D&D General Reassesing Robert E Howards influence on D&D +


log in or register to remove this ad

Archaeological evidence is accumulating that the Roman accounts of druids were fairly accurate, and not the negative propaganda it was was dismissed as. I.e. more Wicker Man than Peace and Love.
Note: I last studied anthropology ~20 years ago, with most more recent knowledge gained by reading Anthro magazines/watching YouTube and then looking up their sources using Google Scholar.
The peace and love part seems definitely to be a modern (Romanticism era, if not hippy/tree-hugger) interpretation. From what I know, the archeological record seems to still be at least slightly ambiguous as to the human sacrifice bit, but would hardly be surprising given the finds*. To the overall accuracy, one thing I think Wikipedia posts well is the over- and under- estimation of the Celts/Druids by the Greeks and Romans, both romanticizing them as more exotic than they likely were and repudiating them as more barbaric than they likely were.
*and cultures before and after, it's not like the Phoenicians, Carthaginians, later the Vikings, and even Greeks and Romans didn't have human sacrifice

In the 70s, the pop-culture view of faeries was they where childish and twee (hello Tinkerbell, Disney got a lot to answer for). So Early D&D steered away from them. In our current culture, faeries have been rehabilitated, and are far more popular in D&D now.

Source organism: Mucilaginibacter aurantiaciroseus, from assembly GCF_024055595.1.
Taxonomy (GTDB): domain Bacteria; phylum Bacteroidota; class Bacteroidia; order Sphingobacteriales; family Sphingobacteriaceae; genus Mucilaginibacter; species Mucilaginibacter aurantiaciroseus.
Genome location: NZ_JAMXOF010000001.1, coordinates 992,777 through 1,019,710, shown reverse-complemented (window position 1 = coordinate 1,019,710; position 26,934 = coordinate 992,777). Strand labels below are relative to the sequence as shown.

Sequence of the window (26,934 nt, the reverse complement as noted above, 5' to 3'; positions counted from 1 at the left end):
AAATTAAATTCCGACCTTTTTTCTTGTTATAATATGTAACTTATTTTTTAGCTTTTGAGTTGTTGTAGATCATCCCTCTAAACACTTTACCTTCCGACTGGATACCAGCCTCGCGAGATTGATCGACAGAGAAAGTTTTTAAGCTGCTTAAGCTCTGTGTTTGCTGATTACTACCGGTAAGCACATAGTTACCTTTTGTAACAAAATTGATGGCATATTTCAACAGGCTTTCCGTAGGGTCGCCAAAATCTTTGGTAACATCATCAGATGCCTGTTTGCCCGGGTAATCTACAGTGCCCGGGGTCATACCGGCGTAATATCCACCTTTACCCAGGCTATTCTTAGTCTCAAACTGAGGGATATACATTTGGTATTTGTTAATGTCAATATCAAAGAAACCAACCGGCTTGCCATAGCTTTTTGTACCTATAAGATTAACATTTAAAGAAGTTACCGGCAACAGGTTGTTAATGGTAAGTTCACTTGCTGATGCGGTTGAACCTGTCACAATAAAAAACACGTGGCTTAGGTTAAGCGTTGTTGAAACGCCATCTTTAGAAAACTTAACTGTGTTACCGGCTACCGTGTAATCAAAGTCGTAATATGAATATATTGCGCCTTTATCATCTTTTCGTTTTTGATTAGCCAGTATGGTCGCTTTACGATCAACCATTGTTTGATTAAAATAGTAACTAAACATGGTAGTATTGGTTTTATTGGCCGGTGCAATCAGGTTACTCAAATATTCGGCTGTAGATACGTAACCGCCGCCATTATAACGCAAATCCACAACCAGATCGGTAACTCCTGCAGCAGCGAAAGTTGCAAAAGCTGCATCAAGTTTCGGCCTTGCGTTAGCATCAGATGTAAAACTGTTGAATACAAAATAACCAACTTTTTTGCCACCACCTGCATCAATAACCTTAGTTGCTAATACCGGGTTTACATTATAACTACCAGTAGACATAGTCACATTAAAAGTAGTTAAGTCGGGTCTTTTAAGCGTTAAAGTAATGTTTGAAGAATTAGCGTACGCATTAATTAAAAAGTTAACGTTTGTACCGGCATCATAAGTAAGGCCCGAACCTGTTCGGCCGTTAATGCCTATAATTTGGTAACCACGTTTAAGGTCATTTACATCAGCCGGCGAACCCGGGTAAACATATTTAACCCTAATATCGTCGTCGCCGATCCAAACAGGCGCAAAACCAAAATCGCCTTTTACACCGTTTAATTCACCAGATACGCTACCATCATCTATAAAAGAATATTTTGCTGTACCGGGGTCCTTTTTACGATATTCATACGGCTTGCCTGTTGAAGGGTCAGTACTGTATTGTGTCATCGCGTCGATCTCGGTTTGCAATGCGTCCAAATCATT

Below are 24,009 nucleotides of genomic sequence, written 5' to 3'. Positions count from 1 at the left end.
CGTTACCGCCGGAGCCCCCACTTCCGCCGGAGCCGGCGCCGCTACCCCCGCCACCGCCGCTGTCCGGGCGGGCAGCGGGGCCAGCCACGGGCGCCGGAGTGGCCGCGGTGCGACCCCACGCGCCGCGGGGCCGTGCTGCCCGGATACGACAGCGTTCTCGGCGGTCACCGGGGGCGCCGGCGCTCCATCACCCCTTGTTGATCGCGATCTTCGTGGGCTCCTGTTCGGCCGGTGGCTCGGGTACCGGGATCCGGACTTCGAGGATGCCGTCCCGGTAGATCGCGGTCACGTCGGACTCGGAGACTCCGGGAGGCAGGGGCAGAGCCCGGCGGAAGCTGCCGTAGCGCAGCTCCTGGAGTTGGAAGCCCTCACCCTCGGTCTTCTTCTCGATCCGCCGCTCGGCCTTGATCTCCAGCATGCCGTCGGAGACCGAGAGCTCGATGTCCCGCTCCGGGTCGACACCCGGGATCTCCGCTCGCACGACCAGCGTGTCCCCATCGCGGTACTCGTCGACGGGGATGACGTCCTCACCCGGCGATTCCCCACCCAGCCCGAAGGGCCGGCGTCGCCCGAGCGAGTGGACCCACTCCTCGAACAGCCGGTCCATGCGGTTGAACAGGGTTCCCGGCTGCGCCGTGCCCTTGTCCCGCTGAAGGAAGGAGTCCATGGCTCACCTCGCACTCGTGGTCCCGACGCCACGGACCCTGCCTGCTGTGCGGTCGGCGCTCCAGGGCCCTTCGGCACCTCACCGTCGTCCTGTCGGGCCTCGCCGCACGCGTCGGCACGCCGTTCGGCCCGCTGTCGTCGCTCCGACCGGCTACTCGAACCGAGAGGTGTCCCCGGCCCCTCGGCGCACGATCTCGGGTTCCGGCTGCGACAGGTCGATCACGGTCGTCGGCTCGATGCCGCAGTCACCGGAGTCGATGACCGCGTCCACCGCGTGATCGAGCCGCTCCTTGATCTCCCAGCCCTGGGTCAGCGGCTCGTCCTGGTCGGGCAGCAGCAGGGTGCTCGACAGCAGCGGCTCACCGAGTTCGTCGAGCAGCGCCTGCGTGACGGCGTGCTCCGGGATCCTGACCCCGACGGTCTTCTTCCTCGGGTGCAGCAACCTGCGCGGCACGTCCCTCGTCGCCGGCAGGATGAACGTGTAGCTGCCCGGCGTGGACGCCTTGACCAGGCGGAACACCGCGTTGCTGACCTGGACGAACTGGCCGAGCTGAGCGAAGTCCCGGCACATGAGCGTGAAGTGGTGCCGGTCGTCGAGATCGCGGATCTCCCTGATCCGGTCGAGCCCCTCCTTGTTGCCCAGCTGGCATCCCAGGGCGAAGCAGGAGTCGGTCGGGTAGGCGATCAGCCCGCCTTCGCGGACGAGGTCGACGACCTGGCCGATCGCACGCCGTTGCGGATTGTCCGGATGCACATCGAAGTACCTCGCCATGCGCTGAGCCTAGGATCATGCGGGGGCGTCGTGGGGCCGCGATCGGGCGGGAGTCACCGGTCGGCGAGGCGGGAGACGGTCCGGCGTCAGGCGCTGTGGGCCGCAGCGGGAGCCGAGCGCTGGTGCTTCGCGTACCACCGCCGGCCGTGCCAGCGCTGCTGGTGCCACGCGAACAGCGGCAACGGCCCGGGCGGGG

I think D&D also didn't do a great job of making the things faeries did seem fearsome. Even though the game didn't do horror all that well, undead and demons were still scary because they did some fearful effects like drain levels, kill instantly, age your hair white, turn you into one of them, or summon more of their kind/drag you to hell. Faeries more often had abilities like inducing Madness, Confusion, Mind-control, and Illusions, and those are things D&D often has had trouble with. Charm Person being a 1st level spell usable by even non-specialists magic users that replicates a lot of abilities being part of the problem. Different ideas of what you can do with illusions (either too limited or too all-encompassing) as well. Probably also a sense that you can only have the dryad lure your characters away for 4 years/forever* so often (despite being killed by orcs or even drained by wights every new campaign not being unheard of). Obviously Goblins, Ogres and Banshees tended to do some stuff D&D was good at conveying, but those were conspicuously made not-faerie in the original lineup.